login   |    register

1700
USS San Francisco

  • move
"MSW crew-mate David J. Salvin (djandj) shares a fine gallery of images along with his build story of the heavy cruiser, USS San Francisco, in this MSW Feature!"

The History
On November 13, 1942, a Japanese naval force was discovered Rear Admiral Callaghan's task group maneuvered to intercept in what became the first engagement in the Naval Battle of Guadalcanal what has become known as the battle of Savo Island. At 0148, in almost pitch darkness, San Francisco opened fire on an enemy cruiser 3,700 yd (3,400 m) off her starboard beam. At 0151, she trained her guns on a small cruiser or large destroyer 3,300 yd (3,000 m) off her starboard bow. Then in an attempt to locate other targets, San Francisco accidentally targeted Atlanta. San Francisco's gunfire caused extensive damage to Atlanta, killing Admiral Scott and most of Atlanta's bridge crew. Belatedly, San Francisco realized she was firing on a "friendly" ship and ceased fire. The green dye that San Francisco used to distinguish her shells from those of other ships, was later found stained on Atlanta's superstructure before she sank. Shortly thereafter, the Japanese battleship Hiei was sighted and taken under fire, at an initial range of only 2,200 yd (2,000 m).

At about 0200, San Francisco trained her guns on Kirishima. At the same time, she became the target of Nagara off her starboard bow and of a destroyer which had crossed her bow and was passing down her port side. The enemy battleship joined the cruiser and the destroyer in firing on San Francisco whose port 5 in (130 mm) battery engaged the destroyer but was put out of action except for one mount. The battleship put the starboard 5 in (130 mm) battery out of commission. San Francisco swung left while her main battery continued to fire on the battleships which, with the cruiser and the destroyer, continued to pound San Francisco. A direct hit on the navigation bridge killed or badly wounded all officers, except for the communications officer, Lieutenant Commander Bruce McCandless. Command fell to the damage control officer, Lieutenant Commander Herbert E. Schonland, but he thought his own efforts were needed to keep the ship "afloat and right-side up", so he ordered McCandless to stay at the conn. Steering and engine control were lost and shifted to Battle Two. Battle Two was out of commission by a direct hit from the port side. Control was again lost.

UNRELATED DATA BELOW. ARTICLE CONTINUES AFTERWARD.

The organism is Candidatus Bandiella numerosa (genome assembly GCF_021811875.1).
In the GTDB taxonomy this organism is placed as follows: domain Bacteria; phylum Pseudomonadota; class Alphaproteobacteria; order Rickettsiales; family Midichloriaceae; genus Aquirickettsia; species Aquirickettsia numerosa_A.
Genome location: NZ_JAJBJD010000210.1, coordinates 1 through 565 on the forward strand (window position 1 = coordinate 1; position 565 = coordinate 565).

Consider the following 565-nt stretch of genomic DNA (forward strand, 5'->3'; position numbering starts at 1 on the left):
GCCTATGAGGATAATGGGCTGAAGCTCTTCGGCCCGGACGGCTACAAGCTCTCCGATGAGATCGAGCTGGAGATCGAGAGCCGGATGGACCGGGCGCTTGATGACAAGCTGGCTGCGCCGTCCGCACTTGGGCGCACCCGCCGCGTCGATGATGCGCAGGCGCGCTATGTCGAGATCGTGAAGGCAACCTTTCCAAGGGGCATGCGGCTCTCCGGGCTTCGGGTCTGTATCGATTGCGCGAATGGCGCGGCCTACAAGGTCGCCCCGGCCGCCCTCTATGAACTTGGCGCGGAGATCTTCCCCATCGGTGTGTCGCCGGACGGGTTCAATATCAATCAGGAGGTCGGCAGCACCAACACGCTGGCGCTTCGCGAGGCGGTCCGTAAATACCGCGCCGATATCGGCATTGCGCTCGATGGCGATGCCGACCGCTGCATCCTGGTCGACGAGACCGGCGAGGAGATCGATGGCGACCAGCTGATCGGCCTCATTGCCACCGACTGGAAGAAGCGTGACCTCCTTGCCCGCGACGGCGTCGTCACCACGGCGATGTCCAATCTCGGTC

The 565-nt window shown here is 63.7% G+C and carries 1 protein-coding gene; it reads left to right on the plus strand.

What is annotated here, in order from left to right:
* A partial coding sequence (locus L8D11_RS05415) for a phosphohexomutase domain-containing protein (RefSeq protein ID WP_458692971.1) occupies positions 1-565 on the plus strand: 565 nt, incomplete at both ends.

Control was reestablished in the conning tower, which soon received a hit from the starboard side. Steering and engine control were temporarily lost, then regained. All communications were now dead.

Soon thereafter, the enemy ceased firing. San Francisco followed suit and withdrew eastward along the north coast of Guadalcanal.

77 sailors, including Rear Admiral Callaghan and Captain Cassin Young, had been killed. 105 had been wounded. Of seven missing, three were subsequently rescued. The ship had taken 45 hits. Structural damage was extensive, but not fatal. No hits had been received below the waterline. Twenty-two fires had been started and extinguished.

For her participation in the action of the morning of the 13th, and for that of the night of 11Ė12 October, the San Francisco received the Presidential Unit Citation. Shipyard.



The Build...

This 1/700 scale kit is a resin kit from Nikko and is basically straight out of the box except that I added Admiralty Modelworks turned brass barrels. The only regret that I have is that I used the railings from the kit as they are a bit too thick and thus out of scale.

The ship is displayed in MS 21 which SF wore during the Savo Island battle. It is essentially navy blue for vertical surfaces and a darker deck blue for the horizontal surfaces like the deck, and any and all canvas like the blast bags on the turrets and hoses and the like.